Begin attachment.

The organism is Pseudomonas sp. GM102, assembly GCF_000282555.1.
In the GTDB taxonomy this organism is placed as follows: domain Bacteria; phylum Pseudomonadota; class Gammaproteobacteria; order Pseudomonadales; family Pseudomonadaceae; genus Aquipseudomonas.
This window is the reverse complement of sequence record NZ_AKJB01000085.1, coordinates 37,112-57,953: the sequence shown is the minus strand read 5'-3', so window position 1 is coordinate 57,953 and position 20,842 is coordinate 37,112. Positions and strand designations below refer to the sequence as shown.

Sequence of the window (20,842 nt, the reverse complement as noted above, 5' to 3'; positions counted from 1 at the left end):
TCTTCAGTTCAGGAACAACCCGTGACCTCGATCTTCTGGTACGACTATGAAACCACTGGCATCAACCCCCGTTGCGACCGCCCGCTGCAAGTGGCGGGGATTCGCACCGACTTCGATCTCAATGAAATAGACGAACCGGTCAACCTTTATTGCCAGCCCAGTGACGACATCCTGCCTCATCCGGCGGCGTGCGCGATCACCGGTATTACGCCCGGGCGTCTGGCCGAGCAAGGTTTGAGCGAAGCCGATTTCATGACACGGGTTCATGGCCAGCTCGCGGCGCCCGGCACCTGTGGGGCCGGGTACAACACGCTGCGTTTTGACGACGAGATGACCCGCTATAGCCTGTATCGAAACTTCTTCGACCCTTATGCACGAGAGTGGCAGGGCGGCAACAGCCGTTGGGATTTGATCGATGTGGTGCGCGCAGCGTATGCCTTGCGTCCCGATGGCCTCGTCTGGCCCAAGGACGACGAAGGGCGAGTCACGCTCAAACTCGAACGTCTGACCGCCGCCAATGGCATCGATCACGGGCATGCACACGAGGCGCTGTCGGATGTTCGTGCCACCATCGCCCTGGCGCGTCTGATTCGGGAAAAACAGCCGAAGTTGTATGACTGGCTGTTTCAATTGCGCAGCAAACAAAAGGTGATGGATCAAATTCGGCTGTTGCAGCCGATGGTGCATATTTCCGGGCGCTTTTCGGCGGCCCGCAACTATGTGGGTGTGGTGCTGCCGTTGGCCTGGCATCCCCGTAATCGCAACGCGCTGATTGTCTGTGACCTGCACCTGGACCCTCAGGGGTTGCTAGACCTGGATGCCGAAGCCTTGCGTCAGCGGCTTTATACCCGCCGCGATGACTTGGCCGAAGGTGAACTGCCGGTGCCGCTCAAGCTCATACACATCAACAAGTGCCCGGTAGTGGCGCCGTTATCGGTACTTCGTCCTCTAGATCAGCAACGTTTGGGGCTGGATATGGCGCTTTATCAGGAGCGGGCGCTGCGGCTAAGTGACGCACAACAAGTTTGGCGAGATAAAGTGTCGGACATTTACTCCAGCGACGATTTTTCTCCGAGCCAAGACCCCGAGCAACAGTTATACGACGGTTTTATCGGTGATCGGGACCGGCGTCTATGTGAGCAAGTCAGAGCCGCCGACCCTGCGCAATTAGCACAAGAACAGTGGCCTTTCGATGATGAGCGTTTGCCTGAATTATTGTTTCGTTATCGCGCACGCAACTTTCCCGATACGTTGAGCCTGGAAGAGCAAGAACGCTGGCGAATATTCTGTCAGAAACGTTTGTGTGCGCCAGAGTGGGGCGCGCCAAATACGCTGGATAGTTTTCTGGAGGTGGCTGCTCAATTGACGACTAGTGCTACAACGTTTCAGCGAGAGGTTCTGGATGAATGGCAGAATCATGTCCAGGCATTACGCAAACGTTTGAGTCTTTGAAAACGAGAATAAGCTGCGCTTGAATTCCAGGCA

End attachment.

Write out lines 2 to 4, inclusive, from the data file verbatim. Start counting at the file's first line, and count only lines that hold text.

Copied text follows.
In the GTDB taxonomy this organism is placed as follows: domain Bacteria; phylum Pseudomonadota; class Gammaproteobacteria; order Pseudomonadales; family Pseudomonadaceae; genus Aquipseudomonas.
This window is the reverse complement of sequence record NZ_AKJB01000085.1, coordinates 37,112-57,953: the sequence shown is the minus strand read 5'-3', so window position 1 is coordinate 57,953 and position 20,842 is coordinate 37,112. Positions and strand designations below refer to the sequence as shown.

Sequence of the window (20,842 nt, the reverse complement as noted above, 5' to 3'; positions counted from 1 at the left end):